The literary events at the Chicago Humanities Festival are illustrative of the festival's sprawling theme, “America.” A diverse array of voices, perspectives and characters will illuminate the American experience. And for those whose passion for reading is undimmed in this digital age, the festival offers celebration and community. The festival, which kicked off Oct. 14 and will host a handful of events today, will be in full swing Nov. 1 to 11.
“These events become really important,” observed author Luis Urrea, whose novel “Into the Beautiful North” has been selected for the National Endowment for the Arts' national Big Read program, and who will speak at the festival Nov. 3 about a new generation of Latino writers. “The industry is getting dinged a little bit, and authors are not getting the kind of extensive book tours they used to get. (The festival) brings literature to the people. It offers an opportunity for you to see someone new or a paired with a familiar or favorite author.”
This connection enhances the reading experience, said Ian Frazier, who will be discussing his new comic novel, "The Cursing Mommy's Book of Days," on Nov. 10. "There is so much text out there and competition for your attention," he said. "I find it easier to read something if I have a personal connection (with the author). It's a way to get a running start into the text."
Literature has always been one of the core offerings of the festival, said Mary Kate Barley-Jenkins, director of programming. "It transcends categories and crosses borders between the academic and pop culture worlds. Most people are fascinated by the creative mind and love any opportunity to peek inside. We think the public's appetite for face-to-face conversation is growing, despite our increasingly digital lives."
Frazier agrees. "I think computers make people lonely," he said. "While you are in touch with people and getting these little thrills of contact, they are remote. For some reason, it makes people very eager to get together. I go into the main reading room of the public library in New York City, and 90 percent of the people are working on their computer. They're not doing anything they couldn't do in their apartment as near as I can see, but they want to be doing it together."
For book lovers who want to indulge their passion together, here is a guide to some of the festival's best literary bets. Even though some events may sell out ahead of time, tickets are sometimes be available at the door. The lower of each price listed is the teacher/student price. For more information, visit chicagohumanities.org or call 312-494-9509.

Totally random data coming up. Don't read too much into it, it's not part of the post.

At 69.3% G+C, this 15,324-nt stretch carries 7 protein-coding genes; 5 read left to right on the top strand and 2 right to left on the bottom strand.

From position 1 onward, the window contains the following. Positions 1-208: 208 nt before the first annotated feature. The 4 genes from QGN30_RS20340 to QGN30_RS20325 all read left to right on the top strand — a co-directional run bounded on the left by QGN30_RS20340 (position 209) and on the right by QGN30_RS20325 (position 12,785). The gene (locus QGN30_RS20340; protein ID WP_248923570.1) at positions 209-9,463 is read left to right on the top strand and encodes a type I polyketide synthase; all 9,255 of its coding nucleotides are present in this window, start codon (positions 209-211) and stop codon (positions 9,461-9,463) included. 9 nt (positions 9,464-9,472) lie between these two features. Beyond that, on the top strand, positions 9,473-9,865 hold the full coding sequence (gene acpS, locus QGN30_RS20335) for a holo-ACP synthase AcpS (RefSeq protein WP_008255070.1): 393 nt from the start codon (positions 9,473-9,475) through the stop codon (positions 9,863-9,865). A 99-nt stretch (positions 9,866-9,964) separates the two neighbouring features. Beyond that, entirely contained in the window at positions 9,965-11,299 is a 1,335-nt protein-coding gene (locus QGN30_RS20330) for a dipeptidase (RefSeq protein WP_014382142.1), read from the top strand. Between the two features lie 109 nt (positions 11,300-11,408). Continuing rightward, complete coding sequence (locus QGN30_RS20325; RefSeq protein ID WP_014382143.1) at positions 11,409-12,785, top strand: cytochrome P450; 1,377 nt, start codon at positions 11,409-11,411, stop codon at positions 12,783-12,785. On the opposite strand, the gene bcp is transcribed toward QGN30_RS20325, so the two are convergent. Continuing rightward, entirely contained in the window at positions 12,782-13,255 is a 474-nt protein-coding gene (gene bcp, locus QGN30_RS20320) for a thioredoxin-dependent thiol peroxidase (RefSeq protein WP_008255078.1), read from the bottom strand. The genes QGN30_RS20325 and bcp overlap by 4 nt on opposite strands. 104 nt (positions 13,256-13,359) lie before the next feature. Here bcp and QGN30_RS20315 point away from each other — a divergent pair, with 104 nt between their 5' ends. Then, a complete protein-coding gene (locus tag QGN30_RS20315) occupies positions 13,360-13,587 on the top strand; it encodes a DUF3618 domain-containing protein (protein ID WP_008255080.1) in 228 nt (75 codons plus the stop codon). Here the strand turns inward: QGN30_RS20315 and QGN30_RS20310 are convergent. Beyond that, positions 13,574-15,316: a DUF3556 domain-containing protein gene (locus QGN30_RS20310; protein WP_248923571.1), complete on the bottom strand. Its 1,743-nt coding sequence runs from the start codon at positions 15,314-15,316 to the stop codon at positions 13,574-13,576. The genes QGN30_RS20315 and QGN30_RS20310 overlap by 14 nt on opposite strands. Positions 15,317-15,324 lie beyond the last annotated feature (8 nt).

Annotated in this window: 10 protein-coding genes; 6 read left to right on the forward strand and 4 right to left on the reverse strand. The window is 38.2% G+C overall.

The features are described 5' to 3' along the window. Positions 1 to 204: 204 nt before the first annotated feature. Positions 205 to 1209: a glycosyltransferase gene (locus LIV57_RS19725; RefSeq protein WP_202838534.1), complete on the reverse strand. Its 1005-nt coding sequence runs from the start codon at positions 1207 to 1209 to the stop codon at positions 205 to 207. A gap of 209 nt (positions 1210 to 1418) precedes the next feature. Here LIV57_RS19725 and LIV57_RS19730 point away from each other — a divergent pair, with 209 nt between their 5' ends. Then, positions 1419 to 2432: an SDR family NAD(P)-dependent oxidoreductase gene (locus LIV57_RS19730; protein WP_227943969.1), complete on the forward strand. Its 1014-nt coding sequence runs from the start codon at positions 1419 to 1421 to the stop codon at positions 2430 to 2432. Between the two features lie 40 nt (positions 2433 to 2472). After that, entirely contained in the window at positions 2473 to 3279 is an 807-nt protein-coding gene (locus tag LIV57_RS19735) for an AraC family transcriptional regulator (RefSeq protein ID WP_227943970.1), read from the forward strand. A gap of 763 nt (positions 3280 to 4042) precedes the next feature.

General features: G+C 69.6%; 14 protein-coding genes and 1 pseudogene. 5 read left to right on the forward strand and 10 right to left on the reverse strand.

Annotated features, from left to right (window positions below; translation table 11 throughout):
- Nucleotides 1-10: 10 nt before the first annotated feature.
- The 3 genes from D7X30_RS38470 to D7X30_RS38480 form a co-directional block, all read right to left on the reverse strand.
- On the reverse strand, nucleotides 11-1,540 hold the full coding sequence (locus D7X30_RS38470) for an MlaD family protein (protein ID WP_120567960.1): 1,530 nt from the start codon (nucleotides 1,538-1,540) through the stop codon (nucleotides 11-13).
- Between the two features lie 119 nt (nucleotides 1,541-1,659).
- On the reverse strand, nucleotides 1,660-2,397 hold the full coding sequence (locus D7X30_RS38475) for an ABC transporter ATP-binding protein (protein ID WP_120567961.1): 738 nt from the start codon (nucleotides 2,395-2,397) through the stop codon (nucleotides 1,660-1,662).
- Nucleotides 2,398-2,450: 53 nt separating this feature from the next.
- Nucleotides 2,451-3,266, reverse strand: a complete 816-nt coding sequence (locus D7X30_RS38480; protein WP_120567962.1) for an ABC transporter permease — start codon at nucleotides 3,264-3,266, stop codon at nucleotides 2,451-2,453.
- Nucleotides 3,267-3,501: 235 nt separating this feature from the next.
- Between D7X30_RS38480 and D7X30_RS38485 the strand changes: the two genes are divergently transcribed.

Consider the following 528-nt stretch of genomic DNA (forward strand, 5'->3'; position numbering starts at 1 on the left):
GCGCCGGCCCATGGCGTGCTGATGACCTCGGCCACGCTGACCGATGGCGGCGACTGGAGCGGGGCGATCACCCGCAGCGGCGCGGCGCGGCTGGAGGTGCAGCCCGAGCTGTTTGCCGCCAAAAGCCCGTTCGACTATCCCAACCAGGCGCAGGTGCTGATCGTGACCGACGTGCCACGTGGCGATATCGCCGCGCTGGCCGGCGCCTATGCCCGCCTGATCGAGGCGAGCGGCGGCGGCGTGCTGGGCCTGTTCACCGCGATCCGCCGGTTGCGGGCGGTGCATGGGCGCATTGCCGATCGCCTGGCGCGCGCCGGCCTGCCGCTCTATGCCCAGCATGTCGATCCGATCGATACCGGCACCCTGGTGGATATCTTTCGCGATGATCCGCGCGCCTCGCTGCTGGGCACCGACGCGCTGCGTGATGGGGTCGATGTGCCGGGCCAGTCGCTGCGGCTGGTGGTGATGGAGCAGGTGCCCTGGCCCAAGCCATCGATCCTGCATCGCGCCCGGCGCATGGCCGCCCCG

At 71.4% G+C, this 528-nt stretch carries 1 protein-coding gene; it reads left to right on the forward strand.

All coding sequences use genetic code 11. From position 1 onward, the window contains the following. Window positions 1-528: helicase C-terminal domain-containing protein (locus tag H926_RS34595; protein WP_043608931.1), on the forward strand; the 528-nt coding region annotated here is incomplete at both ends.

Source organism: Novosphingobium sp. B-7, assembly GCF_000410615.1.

Luis Urrea and Cristina Henriquez
When the festival asked Urrea — a Pulitzer Prize finalist, member of the Latino Literature Hall of Fame and professor of creative writing at University of Illinois at Chicago — to introduce a young area writer, he chose novelist Henriquez. Her work has "a magical sense, but not because people are flying through the air," he said. "She's talking about Panamanian and Panamanian-American issues I don't know about. It's so rich to me and shows me a new world that I think is really exciting." The event will be a salon, in which they talk to each other and engage the audience, he said.
Beyond Macondo: Contemporary Latino Fiction (Event No. 412), 2 p.m. Nov. 3, University of Illinois at Chicago Forum, Main Hall AB, 725 W. Roosevelt Rd., $5-$10.
A favorite of the Chicago Humanities Festival, Frazier will talk with broadcast journalist Victoria Lautman about his recently published first novel, "The Cursing Mommy's Book of Days," featuring the eponymous character who previously appeared in several hilarious pieces in The New Yorker.
Ian Frazier on the American Family (Event No. 702), 11 a.m. Nov. 10, First United Methodist Church at The Chicago Temple, 77 W. Washington St., $5-$10.
Mary Kate Barley-Jenkins calls Helprin "a renaissance writer" acclaimed for his short stories, novels and children's books. Helprin will discuss his new novel, "In Sunlight and in Shadow," with Trib Nation manager James Janega.
Printer's Row, In Sunlight and in Shadow (Event No. 515), 7:30 p.m., Nov. 4, Francis W. Parker School, 2233 N. Clark St., $5-$15.
Waldman, who has been called "the hardest working woman in poetry" by Chicago-based writer Rowland Saifi, will give a performance. She has been hailed by Publisher's Weekly as "a countercultural giant" and has written 40 poetry collections, including "Fast Speaking Woman." An Outrider, Waldman wrote, is one who "rides the edge — parallel to the mainstream, is the shadow to the mainstream, is the consciousness or soul of the mainstream whether it recognizes its existence or not."
Poetic Outrider: A Performance with Anne Waldman (Event No. 206), 3:30 p.m., Oct. 21, Reva and David Logan Center for the Arts, Performance Penthouse, 9th Floor, 915 E. 60th St. (sold out).